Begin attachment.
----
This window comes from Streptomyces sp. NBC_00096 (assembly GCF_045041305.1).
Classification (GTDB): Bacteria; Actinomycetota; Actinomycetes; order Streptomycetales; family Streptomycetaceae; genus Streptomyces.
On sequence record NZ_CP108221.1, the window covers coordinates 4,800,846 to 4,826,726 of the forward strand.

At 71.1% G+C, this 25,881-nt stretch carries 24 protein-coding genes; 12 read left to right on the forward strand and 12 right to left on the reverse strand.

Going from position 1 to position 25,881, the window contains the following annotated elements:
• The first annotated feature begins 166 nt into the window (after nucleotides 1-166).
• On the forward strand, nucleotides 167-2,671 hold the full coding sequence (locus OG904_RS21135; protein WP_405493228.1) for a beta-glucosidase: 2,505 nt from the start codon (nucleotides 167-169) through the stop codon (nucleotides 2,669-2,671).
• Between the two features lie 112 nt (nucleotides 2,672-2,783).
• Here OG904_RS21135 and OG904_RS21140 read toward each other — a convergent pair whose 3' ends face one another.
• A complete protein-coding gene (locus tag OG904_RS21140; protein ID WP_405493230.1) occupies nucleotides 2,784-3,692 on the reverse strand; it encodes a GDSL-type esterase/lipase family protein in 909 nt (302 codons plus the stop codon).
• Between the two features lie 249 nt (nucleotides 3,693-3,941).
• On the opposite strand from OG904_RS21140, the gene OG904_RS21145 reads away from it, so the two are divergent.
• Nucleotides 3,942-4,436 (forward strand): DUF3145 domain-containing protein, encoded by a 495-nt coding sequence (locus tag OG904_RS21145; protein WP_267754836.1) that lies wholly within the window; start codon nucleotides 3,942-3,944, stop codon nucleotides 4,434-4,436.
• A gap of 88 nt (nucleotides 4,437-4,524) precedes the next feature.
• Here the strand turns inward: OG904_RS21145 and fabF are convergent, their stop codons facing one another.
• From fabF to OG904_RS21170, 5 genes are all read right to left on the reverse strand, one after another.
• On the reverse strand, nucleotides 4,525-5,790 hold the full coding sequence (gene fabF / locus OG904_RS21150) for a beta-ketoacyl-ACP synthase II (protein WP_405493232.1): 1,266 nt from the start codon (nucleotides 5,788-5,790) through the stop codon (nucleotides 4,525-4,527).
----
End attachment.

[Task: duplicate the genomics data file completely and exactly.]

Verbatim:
This window comes from Streptomyces sp. NBC_00096 (assembly GCF_045041305.1).
Classification (GTDB): Bacteria; Actinomycetota; Actinomycetes; order Streptomycetales; family Streptomycetaceae; genus Streptomyces.
On sequence record NZ_CP108221.1, the window covers coordinates 4,800,846 to 4,826,726 of the forward strand.

At 71.1% G+C, this 25,881-nt stretch carries 24 protein-coding genes; 12 read left to right on the forward strand and 12 right to left on the reverse strand.

Going from position 1 to position 25,881, the window contains the following annotated elements:
• The first annotated feature begins 166 nt into the window (after nucleotides 1-166).
• On the forward strand, nucleotides 167-2,671 hold the full coding sequence (locus OG904_RS21135; protein WP_405493228.1) for a beta-glucosidase: 2,505 nt from the start codon (nucleotides 167-169) through the stop codon (nucleotides 2,669-2,671).
• Between the two features lie 112 nt (nucleotides 2,672-2,783).
• Here OG904_RS21135 and OG904_RS21140 read toward each other — a convergent pair whose 3' ends face one another.
• A complete protein-coding gene (locus tag OG904_RS21140; protein ID WP_405493230.1) occupies nucleotides 2,784-3,692 on the reverse strand; it encodes a GDSL-type esterase/lipase family protein in 909 nt (302 codons plus the stop codon).
• Between the two features lie 249 nt (nucleotides 3,693-3,941).
• On the opposite strand from OG904_RS21140, the gene OG904_RS21145 reads away from it, so the two are divergent.
• Nucleotides 3,942-4,436 (forward strand): DUF3145 domain-containing protein, encoded by a 495-nt coding sequence (locus tag OG904_RS21145; protein WP_267754836.1) that lies wholly within the window; start codon nucleotides 3,942-3,944, stop codon nucleotides 4,434-4,436.
• A gap of 88 nt (nucleotides 4,437-4,524) precedes the next feature.
• Here the strand turns inward: OG904_RS21145 and fabF are convergent, their stop codons facing one another.
• From fabF to OG904_RS21170, 5 genes are all read right to left on the reverse strand, one after another.
• On the reverse strand, nucleotides 4,525-5,790 hold the full coding sequence (gene fabF / locus OG904_RS21150) for a beta-ketoacyl-ACP synthase II (protein WP_405493232.1): 1,266 nt from the start codon (nucleotides 5,788-5,790) through the stop codon (nucleotides 4,525-4,527).